N.S. Mettee, DVM
Loggerhead Marine Life Center, Gumbo Limbo Nature Center, Hobe Sound, FL, USA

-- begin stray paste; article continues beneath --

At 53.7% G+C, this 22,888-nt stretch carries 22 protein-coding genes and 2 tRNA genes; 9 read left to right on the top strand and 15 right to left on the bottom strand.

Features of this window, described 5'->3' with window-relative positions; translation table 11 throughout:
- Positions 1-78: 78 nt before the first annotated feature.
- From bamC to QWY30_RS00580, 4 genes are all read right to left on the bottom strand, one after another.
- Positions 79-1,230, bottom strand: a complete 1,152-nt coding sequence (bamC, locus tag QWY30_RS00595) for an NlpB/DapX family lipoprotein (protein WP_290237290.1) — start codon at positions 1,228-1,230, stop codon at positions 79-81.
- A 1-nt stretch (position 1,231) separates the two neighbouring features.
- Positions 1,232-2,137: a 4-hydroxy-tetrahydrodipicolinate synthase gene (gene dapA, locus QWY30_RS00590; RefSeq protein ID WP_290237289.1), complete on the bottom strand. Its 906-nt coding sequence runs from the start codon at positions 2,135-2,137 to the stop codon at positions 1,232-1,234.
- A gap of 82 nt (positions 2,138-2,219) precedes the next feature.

An extended period of frigid temperatures resulted in an unusually high number of sea turtle strandings in January 2010 in Florida. Over 4500 sea turtles stranded over the course of 3 weeks; 80% of these stranded alive. In the early stages of the event, rehabilitation seemed feasible for all live strandings. Cases were distributed by Florida Fish and Wildlife Conservation Commission (FFWCC) over 13 rehabilitation facilities in South and Central Florida. These facilities were at capacity in early January, before the peak of the cold stun hit. A triage system utilizing physical exam and patient side blood work via the I-STAT was developed to filter the animals with mild abnormalities requiring minimal intervention (“treat and street”) from those requiring more extensive hospital stays and medical or surgical management. Core blood values including HCT, TS, blood glucose, pH and ionized calcium were obtained. Animals held back had a variety of maladies ranging from electrolyte disturbances, corneal injury, shark bites, motor craft injury, eyelid trauma due to pecking by birds, and fibropapilloma (FP) tumors. A large number of FP turtles were suffering complications before the cold stunning. These patients already were anemic, malnourished, had widespread tumor necrosis, and rampant infection. All released turtles were given a visible flipper tag and PIT tag to ensure that any wash-backs would be identified as such. Stranding numbers have remained uncommonly high for the remainder of the year, with many turtles that endured the weeks of cold temperatures stranding weeks to months later in critically debilitated condition.